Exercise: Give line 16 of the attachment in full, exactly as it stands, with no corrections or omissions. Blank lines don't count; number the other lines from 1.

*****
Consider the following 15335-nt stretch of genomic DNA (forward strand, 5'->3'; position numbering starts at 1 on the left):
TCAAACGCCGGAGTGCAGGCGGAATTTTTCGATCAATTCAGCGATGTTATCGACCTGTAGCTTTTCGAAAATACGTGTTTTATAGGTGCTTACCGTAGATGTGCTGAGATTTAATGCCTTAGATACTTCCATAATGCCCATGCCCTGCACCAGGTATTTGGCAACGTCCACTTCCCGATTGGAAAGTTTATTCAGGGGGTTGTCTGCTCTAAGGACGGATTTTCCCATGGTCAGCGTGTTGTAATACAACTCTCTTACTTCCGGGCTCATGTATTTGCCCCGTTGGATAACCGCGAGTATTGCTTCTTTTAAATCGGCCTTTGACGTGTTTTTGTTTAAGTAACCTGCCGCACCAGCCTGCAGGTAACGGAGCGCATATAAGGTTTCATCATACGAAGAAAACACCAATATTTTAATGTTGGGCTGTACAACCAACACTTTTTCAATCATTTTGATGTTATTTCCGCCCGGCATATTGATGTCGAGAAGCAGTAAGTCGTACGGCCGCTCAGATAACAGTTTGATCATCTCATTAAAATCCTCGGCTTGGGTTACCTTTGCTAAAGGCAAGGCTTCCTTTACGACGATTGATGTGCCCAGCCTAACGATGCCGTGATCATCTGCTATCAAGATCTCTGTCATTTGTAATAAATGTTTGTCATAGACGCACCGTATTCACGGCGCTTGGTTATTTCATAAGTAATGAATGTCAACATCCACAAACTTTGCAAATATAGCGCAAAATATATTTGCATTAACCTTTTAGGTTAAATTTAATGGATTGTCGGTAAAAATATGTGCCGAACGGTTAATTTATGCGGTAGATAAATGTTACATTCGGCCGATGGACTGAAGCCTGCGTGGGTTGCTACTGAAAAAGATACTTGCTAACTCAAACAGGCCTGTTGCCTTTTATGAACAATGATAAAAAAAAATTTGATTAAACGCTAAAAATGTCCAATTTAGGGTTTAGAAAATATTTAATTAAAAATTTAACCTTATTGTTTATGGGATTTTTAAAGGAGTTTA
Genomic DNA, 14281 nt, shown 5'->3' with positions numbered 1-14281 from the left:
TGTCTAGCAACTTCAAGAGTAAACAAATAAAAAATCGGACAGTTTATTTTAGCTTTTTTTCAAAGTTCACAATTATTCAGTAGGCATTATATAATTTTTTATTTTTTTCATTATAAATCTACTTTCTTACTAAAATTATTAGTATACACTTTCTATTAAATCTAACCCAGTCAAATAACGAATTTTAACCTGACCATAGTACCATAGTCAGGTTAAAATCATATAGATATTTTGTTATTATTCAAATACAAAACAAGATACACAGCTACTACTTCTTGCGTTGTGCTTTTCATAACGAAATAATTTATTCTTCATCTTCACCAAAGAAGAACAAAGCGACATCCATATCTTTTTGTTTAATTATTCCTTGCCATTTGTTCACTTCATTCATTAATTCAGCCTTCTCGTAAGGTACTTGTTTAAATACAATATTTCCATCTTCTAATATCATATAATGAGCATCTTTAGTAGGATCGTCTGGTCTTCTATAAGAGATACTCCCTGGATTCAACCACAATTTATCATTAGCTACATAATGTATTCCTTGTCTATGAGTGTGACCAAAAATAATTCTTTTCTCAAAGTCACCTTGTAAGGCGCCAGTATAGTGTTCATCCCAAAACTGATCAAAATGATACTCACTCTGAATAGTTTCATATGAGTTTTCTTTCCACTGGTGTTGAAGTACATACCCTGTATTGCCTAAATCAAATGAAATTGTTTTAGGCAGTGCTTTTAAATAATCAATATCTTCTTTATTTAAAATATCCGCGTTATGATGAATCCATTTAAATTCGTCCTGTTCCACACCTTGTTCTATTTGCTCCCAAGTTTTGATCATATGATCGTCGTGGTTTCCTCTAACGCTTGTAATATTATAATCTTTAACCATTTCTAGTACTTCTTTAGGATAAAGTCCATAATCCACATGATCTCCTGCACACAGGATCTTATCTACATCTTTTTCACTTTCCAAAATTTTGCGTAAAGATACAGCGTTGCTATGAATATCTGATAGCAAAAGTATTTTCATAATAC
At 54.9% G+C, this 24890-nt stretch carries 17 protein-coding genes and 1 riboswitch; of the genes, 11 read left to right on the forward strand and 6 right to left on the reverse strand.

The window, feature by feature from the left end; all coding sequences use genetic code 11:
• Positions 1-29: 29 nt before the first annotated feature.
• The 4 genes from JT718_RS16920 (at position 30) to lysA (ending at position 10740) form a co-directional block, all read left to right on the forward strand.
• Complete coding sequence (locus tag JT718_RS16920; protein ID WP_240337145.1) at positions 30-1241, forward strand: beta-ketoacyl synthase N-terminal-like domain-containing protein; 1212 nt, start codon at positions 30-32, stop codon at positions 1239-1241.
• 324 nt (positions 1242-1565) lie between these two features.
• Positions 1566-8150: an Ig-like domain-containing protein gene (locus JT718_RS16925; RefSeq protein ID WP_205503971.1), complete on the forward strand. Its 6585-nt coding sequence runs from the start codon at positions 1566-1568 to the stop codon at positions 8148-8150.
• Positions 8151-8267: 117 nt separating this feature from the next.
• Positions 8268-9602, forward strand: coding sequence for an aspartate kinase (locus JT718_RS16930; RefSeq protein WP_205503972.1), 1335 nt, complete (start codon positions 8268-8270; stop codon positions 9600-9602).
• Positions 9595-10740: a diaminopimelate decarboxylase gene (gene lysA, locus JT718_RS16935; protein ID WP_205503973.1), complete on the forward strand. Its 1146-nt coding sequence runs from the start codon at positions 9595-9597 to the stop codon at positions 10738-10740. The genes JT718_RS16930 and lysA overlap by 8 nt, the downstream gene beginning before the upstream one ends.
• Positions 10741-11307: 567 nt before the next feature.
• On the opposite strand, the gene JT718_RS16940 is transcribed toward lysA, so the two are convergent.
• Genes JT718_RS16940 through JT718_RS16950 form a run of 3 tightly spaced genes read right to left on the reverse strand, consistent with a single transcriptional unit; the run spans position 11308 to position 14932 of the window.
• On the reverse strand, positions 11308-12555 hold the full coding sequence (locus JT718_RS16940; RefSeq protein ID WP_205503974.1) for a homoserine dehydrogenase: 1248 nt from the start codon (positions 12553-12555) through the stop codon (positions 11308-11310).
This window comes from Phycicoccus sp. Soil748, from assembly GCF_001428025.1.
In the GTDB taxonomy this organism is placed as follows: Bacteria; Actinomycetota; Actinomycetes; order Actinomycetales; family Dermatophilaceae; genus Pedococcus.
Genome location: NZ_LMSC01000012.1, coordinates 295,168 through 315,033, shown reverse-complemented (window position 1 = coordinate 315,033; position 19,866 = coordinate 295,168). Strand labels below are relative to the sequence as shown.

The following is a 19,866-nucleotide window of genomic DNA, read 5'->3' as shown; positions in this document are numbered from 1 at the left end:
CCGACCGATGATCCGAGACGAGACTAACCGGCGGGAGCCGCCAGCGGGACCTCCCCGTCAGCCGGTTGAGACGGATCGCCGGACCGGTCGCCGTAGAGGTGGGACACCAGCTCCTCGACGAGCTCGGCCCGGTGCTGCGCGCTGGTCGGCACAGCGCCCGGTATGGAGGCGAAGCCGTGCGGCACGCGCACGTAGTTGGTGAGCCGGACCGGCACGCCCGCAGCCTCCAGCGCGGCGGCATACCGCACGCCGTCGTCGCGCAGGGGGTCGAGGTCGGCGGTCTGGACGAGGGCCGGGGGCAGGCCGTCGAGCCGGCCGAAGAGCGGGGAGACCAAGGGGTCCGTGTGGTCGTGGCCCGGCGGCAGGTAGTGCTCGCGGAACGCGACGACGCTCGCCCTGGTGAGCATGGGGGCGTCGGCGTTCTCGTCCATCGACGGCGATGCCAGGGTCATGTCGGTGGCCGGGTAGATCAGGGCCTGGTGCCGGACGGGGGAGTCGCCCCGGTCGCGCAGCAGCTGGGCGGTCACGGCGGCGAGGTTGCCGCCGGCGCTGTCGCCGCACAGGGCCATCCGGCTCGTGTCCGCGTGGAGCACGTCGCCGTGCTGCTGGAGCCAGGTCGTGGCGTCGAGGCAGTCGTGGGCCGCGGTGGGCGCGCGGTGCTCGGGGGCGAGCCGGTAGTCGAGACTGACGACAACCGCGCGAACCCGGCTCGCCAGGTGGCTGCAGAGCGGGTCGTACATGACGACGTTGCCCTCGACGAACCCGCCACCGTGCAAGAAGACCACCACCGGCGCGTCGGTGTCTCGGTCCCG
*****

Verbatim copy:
• On the opposite strand, the gene JT718_RS16940 is transcribed toward lysA, so the two are convergent.